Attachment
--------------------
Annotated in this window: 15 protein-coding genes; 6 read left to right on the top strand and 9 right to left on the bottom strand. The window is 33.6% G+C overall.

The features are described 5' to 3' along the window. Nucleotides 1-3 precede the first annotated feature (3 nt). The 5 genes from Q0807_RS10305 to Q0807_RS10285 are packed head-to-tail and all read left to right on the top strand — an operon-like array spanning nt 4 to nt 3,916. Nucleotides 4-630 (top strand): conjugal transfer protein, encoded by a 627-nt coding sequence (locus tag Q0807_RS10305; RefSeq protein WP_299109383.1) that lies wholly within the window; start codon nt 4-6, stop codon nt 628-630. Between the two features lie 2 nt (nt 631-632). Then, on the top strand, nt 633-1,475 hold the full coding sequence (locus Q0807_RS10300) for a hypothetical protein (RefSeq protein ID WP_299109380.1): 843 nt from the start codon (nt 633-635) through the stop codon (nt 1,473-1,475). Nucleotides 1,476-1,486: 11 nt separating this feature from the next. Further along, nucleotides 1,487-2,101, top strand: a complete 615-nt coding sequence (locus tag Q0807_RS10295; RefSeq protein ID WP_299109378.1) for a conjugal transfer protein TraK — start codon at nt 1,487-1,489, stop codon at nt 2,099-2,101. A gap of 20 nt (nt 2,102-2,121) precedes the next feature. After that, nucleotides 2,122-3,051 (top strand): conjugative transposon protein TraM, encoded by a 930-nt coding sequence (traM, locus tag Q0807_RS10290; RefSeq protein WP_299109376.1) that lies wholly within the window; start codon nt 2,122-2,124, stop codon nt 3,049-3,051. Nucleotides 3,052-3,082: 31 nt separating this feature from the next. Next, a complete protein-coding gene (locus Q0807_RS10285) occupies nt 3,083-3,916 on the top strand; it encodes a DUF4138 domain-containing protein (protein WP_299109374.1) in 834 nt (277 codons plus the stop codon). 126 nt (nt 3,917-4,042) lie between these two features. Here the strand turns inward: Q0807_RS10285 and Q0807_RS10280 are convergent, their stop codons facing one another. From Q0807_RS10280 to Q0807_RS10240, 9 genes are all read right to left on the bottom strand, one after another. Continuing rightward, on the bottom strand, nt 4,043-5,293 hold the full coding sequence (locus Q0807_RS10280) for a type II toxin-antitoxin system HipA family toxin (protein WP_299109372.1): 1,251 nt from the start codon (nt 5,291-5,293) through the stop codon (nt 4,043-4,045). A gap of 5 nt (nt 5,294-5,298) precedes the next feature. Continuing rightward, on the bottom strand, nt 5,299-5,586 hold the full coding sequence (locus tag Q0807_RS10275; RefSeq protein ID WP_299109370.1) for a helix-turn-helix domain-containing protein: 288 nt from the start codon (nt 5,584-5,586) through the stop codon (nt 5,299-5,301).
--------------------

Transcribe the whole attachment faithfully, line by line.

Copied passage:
Annotated in this window: 15 protein-coding genes; 6 read left to right on the top strand and 9 right to left on the bottom strand. The window is 33.6% G+C overall.

The features are described 5' to 3' along the window. Nucleotides 1-3 precede the first annotated feature (3 nt). The 5 genes from Q0807_RS10305 to Q0807_RS10285 are packed head-to-tail and all read left to right on the top strand — an operon-like array spanning nt 4 to nt 3,916. Nucleotides 4-630 (top strand): conjugal transfer protein, encoded by a 627-nt coding sequence (locus tag Q0807_RS10305; RefSeq protein WP_299109383.1) that lies wholly within the window; start codon nt 4-6, stop codon nt 628-630. Between the two features lie 2 nt (nt 631-632). Then, on the top strand, nt 633-1,475 hold the full coding sequence (locus Q0807_RS10300) for a hypothetical protein (RefSeq protein ID WP_299109380.1): 843 nt from the start codon (nt 633-635) through the stop codon (nt 1,473-1,475). Nucleotides 1,476-1,486: 11 nt separating this feature from the next. Further along, nucleotides 1,487-2,101, top strand: a complete 615-nt coding sequence (locus tag Q0807_RS10295; RefSeq protein ID WP_299109378.1) for a conjugal transfer protein TraK — start codon at nt 1,487-1,489, stop codon at nt 2,099-2,101. A gap of 20 nt (nt 2,102-2,121) precedes the next feature. After that, nucleotides 2,122-3,051 (top strand): conjugative transposon protein TraM, encoded by a 930-nt coding sequence (traM, locus tag Q0807_RS10290; RefSeq protein WP_299109376.1) that lies wholly within the window; start codon nt 2,122-2,124, stop codon nt 3,049-3,051. Nucleotides 3,052-3,082: 31 nt separating this feature from the next. Next, a complete protein-coding gene (locus Q0807_RS10285) occupies nt 3,083-3,916 on the top strand; it encodes a DUF4138 domain-containing protein (protein WP_299109374.1) in 834 nt (277 codons plus the stop codon). 126 nt (nt 3,917-4,042) lie between these two features. Here the strand turns inward: Q0807_RS10285 and Q0807_RS10280 are convergent, their stop codons facing one another. From Q0807_RS10280 to Q0807_RS10240, 9 genes are all read right to left on the bottom strand, one after another. Continuing rightward, on the bottom strand, nt 4,043-5,293 hold the full coding sequence (locus Q0807_RS10280) for a type II toxin-antitoxin system HipA family toxin (protein WP_299109372.1): 1,251 nt from the start codon (nt 5,291-5,293) through the stop codon (nt 4,043-4,045). A gap of 5 nt (nt 5,294-5,298) precedes the next feature. Continuing rightward, on the bottom strand, nt 5,299-5,586 hold the full coding sequence (locus tag Q0807_RS10275; RefSeq protein ID WP_299109370.1) for a helix-turn-helix domain-containing protein: 288 nt from the start codon (nt 5,584-5,586) through the stop codon (nt 5,299-5,301).